You may recall that in 2018, I wrote a blog post on the topic of falling behind in life. This seemed to have struck a chord with a lot of you, and I received many e-mails and messages from readers who shared their own struggles with the timing of their life. This article also happens to be one of my personal favourites from my blog, and one that I too go back to from time to time.
This has been a theme of my life since I graduated from med school in 2016 and found that my life took a different turn to my peers. It was a topic that filled me with dread in the pit of my stomach, accompanied with this incessant feeling of unworthiness. It was paralyzing and I just couldn’t do anything about it.
But you know what? I did. I did do something about it.
Today, I don’t feel the way I did a couple years ago. My life is still not where I thought it would be, and while it is much closer, I just love where it is right now. I love what has been and what is to come; and I love living life on the brink of both.
It took a great deal of daily practiced courage to change how I felt in and about my life. And I felt compelled to revisit this topic today and share with you some of the things that have helped me feel more secure in how my life is unfolding.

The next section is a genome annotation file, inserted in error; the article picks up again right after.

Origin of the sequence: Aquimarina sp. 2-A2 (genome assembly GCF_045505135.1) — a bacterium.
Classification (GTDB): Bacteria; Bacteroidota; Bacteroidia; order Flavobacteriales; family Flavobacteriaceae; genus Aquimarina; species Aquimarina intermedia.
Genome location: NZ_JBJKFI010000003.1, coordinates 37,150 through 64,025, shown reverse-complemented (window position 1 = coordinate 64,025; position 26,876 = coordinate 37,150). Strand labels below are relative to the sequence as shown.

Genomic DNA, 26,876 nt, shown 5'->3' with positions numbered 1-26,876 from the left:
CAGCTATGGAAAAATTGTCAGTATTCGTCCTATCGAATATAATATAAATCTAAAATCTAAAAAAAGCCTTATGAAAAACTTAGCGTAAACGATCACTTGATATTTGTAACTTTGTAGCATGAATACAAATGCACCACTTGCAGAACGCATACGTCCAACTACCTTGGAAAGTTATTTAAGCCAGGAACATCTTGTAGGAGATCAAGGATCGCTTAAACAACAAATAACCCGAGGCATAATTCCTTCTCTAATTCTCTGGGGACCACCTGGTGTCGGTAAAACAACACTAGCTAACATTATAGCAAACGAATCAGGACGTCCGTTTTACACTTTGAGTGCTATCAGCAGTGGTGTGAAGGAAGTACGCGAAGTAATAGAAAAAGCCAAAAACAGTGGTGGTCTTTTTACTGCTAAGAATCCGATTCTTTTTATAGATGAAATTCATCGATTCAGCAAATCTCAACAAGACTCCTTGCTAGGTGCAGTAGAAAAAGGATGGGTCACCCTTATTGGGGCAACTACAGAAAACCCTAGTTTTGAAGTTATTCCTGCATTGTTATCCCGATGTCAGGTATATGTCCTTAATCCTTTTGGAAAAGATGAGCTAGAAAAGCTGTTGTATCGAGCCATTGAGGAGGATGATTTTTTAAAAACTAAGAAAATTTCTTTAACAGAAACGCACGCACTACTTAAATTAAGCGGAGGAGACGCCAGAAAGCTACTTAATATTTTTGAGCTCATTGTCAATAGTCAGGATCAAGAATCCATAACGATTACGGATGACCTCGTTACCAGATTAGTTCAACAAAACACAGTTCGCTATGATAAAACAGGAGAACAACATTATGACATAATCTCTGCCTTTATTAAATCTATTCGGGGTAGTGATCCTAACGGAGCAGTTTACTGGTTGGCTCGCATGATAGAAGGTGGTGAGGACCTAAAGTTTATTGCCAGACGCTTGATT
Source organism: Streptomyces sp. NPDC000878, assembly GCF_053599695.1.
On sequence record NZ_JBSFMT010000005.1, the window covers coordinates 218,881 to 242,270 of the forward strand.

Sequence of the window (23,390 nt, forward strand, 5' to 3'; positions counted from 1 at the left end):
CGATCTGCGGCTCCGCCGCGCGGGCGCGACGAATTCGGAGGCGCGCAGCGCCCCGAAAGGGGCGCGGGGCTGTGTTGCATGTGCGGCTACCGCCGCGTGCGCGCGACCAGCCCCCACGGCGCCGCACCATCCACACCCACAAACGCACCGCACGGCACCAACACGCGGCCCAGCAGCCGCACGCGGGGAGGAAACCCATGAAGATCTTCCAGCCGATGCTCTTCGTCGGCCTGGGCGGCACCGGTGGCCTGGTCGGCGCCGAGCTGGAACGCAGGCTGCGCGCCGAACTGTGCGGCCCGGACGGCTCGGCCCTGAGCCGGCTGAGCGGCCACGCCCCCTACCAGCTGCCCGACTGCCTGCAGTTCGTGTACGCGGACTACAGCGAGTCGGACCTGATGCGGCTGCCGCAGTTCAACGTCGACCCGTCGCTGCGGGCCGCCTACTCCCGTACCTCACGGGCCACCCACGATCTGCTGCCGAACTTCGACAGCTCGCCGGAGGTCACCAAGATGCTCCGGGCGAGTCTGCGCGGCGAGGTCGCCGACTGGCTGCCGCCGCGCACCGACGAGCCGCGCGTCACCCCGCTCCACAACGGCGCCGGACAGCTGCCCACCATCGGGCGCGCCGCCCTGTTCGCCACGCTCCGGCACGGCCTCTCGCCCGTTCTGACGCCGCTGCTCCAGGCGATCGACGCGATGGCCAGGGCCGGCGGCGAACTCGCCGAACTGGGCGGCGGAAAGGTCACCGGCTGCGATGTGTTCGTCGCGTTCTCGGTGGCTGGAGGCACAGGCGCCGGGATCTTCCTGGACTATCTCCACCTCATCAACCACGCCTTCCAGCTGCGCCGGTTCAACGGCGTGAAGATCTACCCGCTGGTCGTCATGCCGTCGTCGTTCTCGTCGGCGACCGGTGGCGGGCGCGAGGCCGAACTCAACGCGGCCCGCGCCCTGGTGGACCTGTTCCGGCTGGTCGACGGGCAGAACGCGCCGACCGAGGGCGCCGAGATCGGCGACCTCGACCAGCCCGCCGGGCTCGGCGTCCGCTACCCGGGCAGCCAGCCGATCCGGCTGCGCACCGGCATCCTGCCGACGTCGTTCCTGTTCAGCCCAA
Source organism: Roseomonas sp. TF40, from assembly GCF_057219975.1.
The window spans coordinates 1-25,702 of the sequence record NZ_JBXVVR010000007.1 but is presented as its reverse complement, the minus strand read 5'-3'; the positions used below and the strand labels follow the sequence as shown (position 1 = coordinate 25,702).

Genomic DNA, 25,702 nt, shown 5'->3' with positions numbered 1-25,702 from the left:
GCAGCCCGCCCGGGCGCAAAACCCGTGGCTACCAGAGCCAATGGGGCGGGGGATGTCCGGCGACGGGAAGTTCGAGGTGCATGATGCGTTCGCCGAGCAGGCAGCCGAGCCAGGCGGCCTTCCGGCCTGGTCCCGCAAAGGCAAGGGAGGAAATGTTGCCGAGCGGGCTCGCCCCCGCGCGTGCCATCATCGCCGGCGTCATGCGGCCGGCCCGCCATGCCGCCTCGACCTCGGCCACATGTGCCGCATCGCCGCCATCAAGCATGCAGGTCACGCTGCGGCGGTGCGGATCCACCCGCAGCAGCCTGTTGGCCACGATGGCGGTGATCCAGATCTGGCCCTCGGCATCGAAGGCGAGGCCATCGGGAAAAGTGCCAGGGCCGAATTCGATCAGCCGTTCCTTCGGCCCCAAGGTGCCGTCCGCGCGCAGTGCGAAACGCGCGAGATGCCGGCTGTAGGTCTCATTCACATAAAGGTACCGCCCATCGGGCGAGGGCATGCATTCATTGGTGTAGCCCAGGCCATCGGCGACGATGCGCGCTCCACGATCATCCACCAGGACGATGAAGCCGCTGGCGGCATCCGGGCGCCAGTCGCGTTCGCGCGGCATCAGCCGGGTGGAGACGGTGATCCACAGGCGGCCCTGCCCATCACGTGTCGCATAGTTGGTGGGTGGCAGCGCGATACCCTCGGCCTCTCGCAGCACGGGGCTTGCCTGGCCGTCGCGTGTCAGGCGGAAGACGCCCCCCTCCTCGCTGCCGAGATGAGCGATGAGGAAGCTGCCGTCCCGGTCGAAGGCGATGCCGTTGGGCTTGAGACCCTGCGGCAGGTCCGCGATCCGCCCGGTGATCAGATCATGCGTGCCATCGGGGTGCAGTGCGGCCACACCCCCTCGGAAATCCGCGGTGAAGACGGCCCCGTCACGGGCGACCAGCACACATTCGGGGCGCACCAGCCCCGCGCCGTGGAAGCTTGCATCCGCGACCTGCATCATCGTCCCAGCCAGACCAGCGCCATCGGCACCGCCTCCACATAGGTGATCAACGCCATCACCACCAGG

Over the last few years I have been compiling a list of lessons I am learning and realizations I am experiencing in a beloved notebook of mine. I often reflect and read over them myself.
I wrote a post similar to this when I was 21 in the post 40 life lessons on growing up. In just the few years that have passed, so much has evolved. I feel a deeper relationship with life and myself than I ever have before. It’s nice to look at the lessons I knew to be true at 21, and look at what I believe to be true now, at 25. In my heart I hold so much gratitude for these 25 years of life.
So, here it is; a collection of what I know to be true. It is a long list, so make yourself a delicious hot drink, sit back, and enjoy.
Your spiritual awakening is a private and personal experience. You can listen to others about their experiences, but ultimately, you must have your own.
Joy is more important than pleasure. And you should learn the difference.
Imagine you are in a batting cage, and you have balls being hurtled towards you, and you just keep knocking them out of the park in a frenzy. You don’t know how many balls are coming, or how long this game is going to go on for, and you’re not even sure how long you can last here. It’s exhausting. The balls are coming from all different directions with no real pattern to them. You are using so much energy and attention on just avoiding getting hurt, that you don’t take the time to regroup, to question your gameplay and game tactics, or to even change your stance.
Instead of taking this approach to life, we could stop for a second, and figure out which direction these balls (life challenges) are coming from (and realize that there is actually some kind of organization amongst the madness), and how many balls are coming and at what speed. With this in mind, you can approach this game much better. You will actually have a chance to play to win instead of playing to avoid losing.